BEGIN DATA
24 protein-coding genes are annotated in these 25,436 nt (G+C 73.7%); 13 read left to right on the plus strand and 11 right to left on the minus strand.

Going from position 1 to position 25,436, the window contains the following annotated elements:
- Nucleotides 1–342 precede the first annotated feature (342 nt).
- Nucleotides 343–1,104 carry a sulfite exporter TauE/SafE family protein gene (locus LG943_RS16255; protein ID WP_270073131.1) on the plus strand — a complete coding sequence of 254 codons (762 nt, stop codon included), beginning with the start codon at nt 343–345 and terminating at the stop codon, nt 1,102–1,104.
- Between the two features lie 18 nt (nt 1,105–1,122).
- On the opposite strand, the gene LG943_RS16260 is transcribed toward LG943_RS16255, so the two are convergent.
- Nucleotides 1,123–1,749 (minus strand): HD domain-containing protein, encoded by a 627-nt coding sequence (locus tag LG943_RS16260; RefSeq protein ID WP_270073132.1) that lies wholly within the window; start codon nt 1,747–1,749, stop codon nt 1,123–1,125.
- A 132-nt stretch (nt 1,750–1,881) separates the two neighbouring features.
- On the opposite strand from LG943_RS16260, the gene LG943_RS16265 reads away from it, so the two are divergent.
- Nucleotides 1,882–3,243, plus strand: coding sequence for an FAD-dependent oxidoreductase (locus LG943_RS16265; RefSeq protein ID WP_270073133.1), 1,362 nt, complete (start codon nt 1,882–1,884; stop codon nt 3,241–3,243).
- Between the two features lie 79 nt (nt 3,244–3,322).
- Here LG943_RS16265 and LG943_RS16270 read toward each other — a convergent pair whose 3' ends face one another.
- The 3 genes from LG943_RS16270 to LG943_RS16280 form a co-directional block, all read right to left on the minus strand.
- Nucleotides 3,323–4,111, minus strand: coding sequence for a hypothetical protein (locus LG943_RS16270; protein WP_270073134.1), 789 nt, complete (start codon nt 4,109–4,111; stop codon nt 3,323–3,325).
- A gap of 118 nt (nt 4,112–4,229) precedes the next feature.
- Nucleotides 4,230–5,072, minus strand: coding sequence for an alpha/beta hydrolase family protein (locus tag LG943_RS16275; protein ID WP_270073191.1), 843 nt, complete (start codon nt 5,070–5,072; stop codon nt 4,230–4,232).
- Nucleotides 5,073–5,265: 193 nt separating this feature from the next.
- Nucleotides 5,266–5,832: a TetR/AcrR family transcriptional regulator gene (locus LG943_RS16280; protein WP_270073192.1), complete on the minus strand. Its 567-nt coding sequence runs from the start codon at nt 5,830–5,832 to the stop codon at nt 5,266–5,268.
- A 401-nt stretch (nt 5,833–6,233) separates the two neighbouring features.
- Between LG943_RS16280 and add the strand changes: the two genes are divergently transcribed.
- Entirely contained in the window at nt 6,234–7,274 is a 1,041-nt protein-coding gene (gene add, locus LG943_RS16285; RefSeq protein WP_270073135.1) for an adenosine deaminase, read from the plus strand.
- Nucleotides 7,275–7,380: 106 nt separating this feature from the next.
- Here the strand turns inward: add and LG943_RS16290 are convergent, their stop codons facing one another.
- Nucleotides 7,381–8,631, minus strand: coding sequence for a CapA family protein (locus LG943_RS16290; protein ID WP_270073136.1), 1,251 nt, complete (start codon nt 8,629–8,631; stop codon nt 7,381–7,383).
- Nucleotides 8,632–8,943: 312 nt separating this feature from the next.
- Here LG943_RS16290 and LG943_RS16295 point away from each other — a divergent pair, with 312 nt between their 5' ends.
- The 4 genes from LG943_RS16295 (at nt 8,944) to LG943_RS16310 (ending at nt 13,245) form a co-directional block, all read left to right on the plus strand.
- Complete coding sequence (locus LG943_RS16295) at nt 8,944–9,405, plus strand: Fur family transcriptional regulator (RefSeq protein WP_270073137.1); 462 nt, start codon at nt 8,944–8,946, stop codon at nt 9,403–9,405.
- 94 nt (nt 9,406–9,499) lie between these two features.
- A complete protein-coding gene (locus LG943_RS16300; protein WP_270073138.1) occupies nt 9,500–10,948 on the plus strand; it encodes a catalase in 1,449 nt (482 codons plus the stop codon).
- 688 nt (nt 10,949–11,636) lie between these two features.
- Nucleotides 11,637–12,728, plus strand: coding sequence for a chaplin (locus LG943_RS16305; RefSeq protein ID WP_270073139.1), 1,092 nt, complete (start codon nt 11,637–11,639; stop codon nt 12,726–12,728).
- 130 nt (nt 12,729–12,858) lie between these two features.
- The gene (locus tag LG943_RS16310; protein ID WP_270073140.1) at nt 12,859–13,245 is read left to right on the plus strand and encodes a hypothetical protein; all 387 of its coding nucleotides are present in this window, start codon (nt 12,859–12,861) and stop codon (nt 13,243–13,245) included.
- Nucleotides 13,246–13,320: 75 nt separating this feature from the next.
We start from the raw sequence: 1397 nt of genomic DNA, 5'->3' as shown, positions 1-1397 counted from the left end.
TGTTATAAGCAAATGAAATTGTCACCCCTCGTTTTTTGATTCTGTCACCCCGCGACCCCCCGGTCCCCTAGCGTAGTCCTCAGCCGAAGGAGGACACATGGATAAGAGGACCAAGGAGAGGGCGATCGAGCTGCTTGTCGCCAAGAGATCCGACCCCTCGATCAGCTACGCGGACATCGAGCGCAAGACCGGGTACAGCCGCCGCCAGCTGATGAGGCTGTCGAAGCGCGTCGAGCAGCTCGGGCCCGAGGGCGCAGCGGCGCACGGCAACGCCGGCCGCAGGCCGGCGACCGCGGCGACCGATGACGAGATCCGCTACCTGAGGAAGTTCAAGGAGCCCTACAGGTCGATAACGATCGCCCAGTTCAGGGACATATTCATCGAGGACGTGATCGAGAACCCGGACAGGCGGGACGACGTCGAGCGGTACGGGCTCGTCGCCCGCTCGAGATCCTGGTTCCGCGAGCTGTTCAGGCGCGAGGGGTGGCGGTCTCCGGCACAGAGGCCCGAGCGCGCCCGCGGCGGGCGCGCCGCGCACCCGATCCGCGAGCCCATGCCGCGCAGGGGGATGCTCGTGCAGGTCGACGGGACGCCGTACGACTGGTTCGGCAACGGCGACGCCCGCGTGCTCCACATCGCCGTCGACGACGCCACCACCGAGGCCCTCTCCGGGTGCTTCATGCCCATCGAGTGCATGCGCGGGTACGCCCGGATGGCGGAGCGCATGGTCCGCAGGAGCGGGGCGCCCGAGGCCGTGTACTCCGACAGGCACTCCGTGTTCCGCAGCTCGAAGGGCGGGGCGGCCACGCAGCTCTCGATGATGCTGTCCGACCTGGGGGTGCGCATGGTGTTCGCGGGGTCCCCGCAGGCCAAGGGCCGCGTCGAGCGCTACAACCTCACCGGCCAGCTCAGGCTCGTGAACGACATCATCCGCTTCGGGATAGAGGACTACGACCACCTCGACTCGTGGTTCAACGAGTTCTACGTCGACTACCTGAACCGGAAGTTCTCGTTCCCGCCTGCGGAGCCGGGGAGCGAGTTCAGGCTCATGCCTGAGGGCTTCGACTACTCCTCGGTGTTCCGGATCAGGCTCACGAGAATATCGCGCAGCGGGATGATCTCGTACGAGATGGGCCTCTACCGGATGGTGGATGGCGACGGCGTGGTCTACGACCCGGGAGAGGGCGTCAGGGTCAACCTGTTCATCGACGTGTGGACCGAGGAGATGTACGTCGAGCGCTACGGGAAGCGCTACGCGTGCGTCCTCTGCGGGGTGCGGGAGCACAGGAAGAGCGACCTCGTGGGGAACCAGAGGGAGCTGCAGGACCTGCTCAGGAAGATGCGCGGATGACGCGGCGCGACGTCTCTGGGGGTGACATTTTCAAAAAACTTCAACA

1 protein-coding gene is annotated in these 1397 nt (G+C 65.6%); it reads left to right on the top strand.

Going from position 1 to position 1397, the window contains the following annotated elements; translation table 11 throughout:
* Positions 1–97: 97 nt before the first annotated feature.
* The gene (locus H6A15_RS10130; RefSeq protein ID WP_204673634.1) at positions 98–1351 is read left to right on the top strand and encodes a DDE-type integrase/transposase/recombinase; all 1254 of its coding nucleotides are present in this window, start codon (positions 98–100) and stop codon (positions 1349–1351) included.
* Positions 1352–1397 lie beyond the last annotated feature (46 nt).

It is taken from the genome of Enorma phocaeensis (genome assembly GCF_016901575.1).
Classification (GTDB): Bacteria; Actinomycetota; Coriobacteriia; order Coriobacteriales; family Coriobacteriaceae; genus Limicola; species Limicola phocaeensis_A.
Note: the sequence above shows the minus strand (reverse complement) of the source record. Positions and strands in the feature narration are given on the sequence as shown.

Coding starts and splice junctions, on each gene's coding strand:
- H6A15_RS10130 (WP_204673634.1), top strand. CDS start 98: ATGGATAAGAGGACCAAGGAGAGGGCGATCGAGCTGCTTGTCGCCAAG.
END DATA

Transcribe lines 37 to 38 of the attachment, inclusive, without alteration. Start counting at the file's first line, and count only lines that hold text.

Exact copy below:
TGTTATAAGCAAATGAAATTGTCACCCCTCGTTTTTTGATTCTGTCACCCCGCGACCCCCCGGTCCCCTAGCGTAGTCCTCAGCCGAAGGAGGACACATGGATAAGAGGACCAAGGAGAGGGCGATCGAGCTGCTTGTCGCCAAGAGATCCGACCCCTCGATCAGCTACGCGGACATCGAGCGCAAGACCGGGTACAGCCGCCGCCAGCTGATGAGGCTGTCGAAGCGCGTCGAGCAGCTCGGGCCCGAGGGCGCAGCGGCGCACGGCAACGCCGGCCGCAGGCCGGCGACCGCGGCGACCGATGACGAGATCCGCTACCTGAGGAAGTTCAAGGAGCCCTACAGGTCGATAACGATCGCCCAGTTCAGGGACATATTCATCGAGGACGTGATCGAGAACCCGGACAGGCGGGACGACGTCGAGCGGTACGGGCTCGTCGCCCGCTCGAGATCCTGGTTCCGCGAGCTGTTCAGGCGCGAGGGGTGGCGGTCTCCGGCACAGAGGCCCGAGCGCGCCCGCGGCGGGCGCGCCGCGCACCCGATCCGCGAGCCCATGCCGCGCAGGGGGATGCTCGTGCAGGTCGACGGGACGCCGTACGACTGGTTCGGCAACGGCGACGCCCGCGTGCTCCACATCGCCGTCGACGACGCCACCACCGAGGCCCTCTCCGGGTGCTTCATGCCCATCGAGTGCATGCGCGGGTACGCCCGGATGGCGGAGCGCATGGTCCGCAGGAGCGGGGCGCCCGAGGCCGTGTACTCCGACAGGCACTCCGTGTTCCGCAGCTCGAAGGGCGGGGCGGCCACGCAGCTCTCGATGATGCTGTCCGACCTGGGGGTGCGCATGGTGTTCGCGGGGTCCCCGCAGGCCAAGGGCCGCGTCGAGCGCTACAACCTCACCGGCCAGCTCAGGCTCGTGAACGACATCATCCGCTTCGGGATAGAGGACTACGACCACCTCGACTCGTGGTTCAACGAGTTCTACGTCGACTACCTGAACCGGAAGTTCTCGTTCCCGCCTGCGGAGCCGGGGAGCGAGTTCAGGCTCATGCCTGAGGGCTTCGACTACTCCTCGGTGTTCCGGATCAGGCTCACGAGAATATCGCGCAGCGGGATGATCTCGTACGAGATGGGCCTCTACCGGATGGTGGATGGCGACGGCGTGGTCTACGACCCGGGAGAGGGCGTCAGGGTCAACCTGTTCATCGACGTGTGGACCGAGGAGATGTACGTCGAGCGCTACGGGAAGCGCTACGCGTGCGTCCTCTGCGGGGTGCGGGAGCACAGGAAGAGCGACCTCGTGGGGAACCAGAGGGAGCTGCAGGACCTGCTCAGGAAGATGCGCGGATGACGCGGCGCGACGTCTCTGGGGGTGACATTTTCAAAAAACTTCAACA

1 protein-coding gene is annotated in these 1397 nt (G+C 65.6%); it reads left to right on the top strand.